Young Researchers Abroad – Get Insights into how Students from Swiss Higher Education Institutions Manage their Indian Experience

Portrait Series – Nr. 1

Name: Sébastien Chenaux
Age: 25 years
Country of Birth: Switzerland
Subject of Studies and Home University: Master in Medical Biology at the Faculty of Biology and Medicine, University of Lausanne (UNIL), Switzerland
Host University: National Centre for Biological Sciences (NCBS), Bangalore, India
Subject of Research: The Role and Effects of Oxytocin in an Animal Model of Autism

 

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Sébastien at NCBS campus, at the lab and sightseeing with a friend from swissnex India (Photos by Kathrin Honegger)

Since his early childhood Sébastien has been passionate about biology and chemistry. Thus, it is not surprising he continued to follow his interests and started his studies in Biochemistry at the University of Fribourg. ‘In terms of research I always followed my interests’, he said. By entering into the field of Neuroscience for his Masters at UNIL, the opportunity came up to go abroad and work at NCBS in Bangalore for a period of six months. ‘Since I always wanted to go abroad and gain experience outside Switzerland, the scientific collaboration between my Professor Ron Stoop at UNIL and Professor Sumantra Chattarji at NCBS appeared to me as the perfect chance to realise this,’ Sébastien said. Visiting the Indian subcontinent for the first time, he was very enthusiastic to travel to Bangalore in order to step out of his usual comfort zone and take new challenges. ‘Working here in Bangalore is a pleasure. I can acquire new skills relevant to both scientific and personal life such as organization and management of experiments as well as social interactions,’ he said.

The skills he has needed the most since his arrival in Bangalore in early July this year are, firstly, being patient, secondly, being well organized and , thirdly, enjoying the present moment. ‘In fact, compared to Switzerland, I became very aware of the differences regarding cleanliness, noise, transport infrastructure and standard of living. That was something I did not realize before,’ he added. ‘What I find crazy and at the same time exciting are the constant noise throughout the day and the heavily crowded streets with vehicles, people and cows just next to each other,’ he said. ‘Also the definition of time has another meaning in India. Experiments in the lab, for instance, he needs to organize according to the schedule of his colleagues who normally start working around 9 am or 10 am instead of 8 am as he was used to in Switzerland. ‘Luckily, I like to work late into the evening,’ he added with a smile. However, one of the highlights for him is the modern lab equipment at NCBS. ‘It is a great work environment with a high scientific level,’ Sébastien said. Additionally, he appreciates the many sports facilities on the NCBS campus. ‘People here are very active after work and meeting people is easy by doing sports together,’ he said.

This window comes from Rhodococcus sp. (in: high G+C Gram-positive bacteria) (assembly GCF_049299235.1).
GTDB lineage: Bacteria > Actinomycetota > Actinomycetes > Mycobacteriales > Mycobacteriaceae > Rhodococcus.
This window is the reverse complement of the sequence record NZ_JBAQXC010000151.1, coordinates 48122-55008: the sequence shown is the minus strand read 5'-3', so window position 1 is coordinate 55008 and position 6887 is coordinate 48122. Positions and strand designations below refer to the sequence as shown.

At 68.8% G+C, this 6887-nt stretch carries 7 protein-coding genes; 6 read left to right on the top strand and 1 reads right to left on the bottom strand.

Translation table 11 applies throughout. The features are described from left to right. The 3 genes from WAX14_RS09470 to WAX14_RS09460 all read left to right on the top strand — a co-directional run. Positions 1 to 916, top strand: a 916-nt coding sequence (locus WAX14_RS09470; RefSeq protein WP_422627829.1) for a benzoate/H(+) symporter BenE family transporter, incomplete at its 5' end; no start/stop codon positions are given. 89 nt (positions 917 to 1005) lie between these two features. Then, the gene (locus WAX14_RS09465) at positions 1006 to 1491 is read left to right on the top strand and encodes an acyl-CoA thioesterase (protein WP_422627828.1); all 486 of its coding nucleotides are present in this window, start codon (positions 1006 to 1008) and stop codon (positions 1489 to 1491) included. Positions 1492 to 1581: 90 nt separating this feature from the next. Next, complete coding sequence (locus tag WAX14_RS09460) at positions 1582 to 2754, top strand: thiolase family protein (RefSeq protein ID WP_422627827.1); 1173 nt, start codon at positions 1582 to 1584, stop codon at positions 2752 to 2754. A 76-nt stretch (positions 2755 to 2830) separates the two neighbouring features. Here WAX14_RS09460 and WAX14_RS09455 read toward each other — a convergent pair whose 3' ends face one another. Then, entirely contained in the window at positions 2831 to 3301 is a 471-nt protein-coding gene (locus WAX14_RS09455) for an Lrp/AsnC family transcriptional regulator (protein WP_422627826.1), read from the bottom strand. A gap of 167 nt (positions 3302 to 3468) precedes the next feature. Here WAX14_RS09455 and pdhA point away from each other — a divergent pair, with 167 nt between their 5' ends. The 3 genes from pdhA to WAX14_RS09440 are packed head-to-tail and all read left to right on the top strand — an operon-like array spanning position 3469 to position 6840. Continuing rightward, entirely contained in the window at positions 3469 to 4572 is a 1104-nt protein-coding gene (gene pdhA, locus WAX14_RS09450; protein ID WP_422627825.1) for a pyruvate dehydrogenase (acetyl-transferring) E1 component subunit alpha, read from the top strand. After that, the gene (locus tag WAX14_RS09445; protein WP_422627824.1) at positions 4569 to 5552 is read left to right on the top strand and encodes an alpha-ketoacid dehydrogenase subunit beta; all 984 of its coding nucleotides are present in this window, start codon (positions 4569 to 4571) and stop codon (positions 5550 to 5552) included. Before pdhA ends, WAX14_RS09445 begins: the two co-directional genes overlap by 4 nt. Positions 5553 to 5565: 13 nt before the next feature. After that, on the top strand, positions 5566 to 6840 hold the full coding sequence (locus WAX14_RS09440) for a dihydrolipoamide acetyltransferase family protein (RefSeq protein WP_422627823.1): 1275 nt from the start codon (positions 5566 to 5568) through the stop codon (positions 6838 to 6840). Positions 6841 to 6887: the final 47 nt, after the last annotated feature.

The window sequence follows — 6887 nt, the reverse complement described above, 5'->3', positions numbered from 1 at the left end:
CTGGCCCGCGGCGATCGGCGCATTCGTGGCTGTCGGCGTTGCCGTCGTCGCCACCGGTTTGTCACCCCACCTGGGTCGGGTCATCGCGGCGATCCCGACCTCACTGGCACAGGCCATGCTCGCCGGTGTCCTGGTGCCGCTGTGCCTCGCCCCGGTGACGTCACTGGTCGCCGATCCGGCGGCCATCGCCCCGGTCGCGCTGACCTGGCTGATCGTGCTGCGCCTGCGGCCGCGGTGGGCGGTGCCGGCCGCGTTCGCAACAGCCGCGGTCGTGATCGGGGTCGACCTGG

In general, he said, you had to be open minded and always try to keep a positive attitude towards the differences in daily routine. ‘I get much help, for example, in organizing experiments or trips. But do not plan too many things at once,’ he insisted. ‘Here in India, it is a different rhythm of life from the one you are used to in Switzerland. You have to integrate yourself into it but that is not always that simple…,’ he added. To Sébastien the best way to get well accustomed to the ‘Indian life’ was to go out and meet people, especially in the beginning. ‘Do not stay at your work place only! Instead, try to travel around, catch up with people and learn more about culture. In the end, you discover a lot about yourself too,’ he said. ‘Thanks to the people of swissnex India who warmly welcomed me on my first day in India, I also met nice people outside the lab and could make friends with Swiss and Indians very quickly. We went on trips together to explore the more touristic sites in and around Bangalore, and we often meet after work for dinner and have a good time together. This is really the best way to become part of the Indian life,’ he said.

In terms of his research, Sébastien is eager to learn more during the upcoming months at NCBS regarding practical as well as theoretical content and he hopes to return back home with substantial results in order to finish his studies at UNIL. ‘I think that at this stage of my research I have found the right balance between the many aspects of my work on neurobiology of anxiety disorders and the role of oxytocin in the early development in the animal model of autism,’ he explained. To the question about his future career goals, he replied that he considered going into clinical trial management at a pharmaceutical company or to pursue a PhD.

For other students who wish to go to an Indian Institution Sébastien advices to get in contact with these Institutions as early as possible. ‘The obstacles are mainly on an administrative level and you can surely save a lot of time if you start your planning early,’ he said. And last but not least, ‘Indians love chocolate so you should always bring some in your luggage!’

Interviewed and edited by Kathrin Honegger, Academic Relations & Projects, swissnex India.

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1 thought on “Young Researchers Abroad – Get Insights into how Students from Swiss Higher Education Institutions Manage their Indian Experience

  1. Jacques

    Many wishes for a great experience in India and a lot of success in your research now and later during your future career !

    Reply

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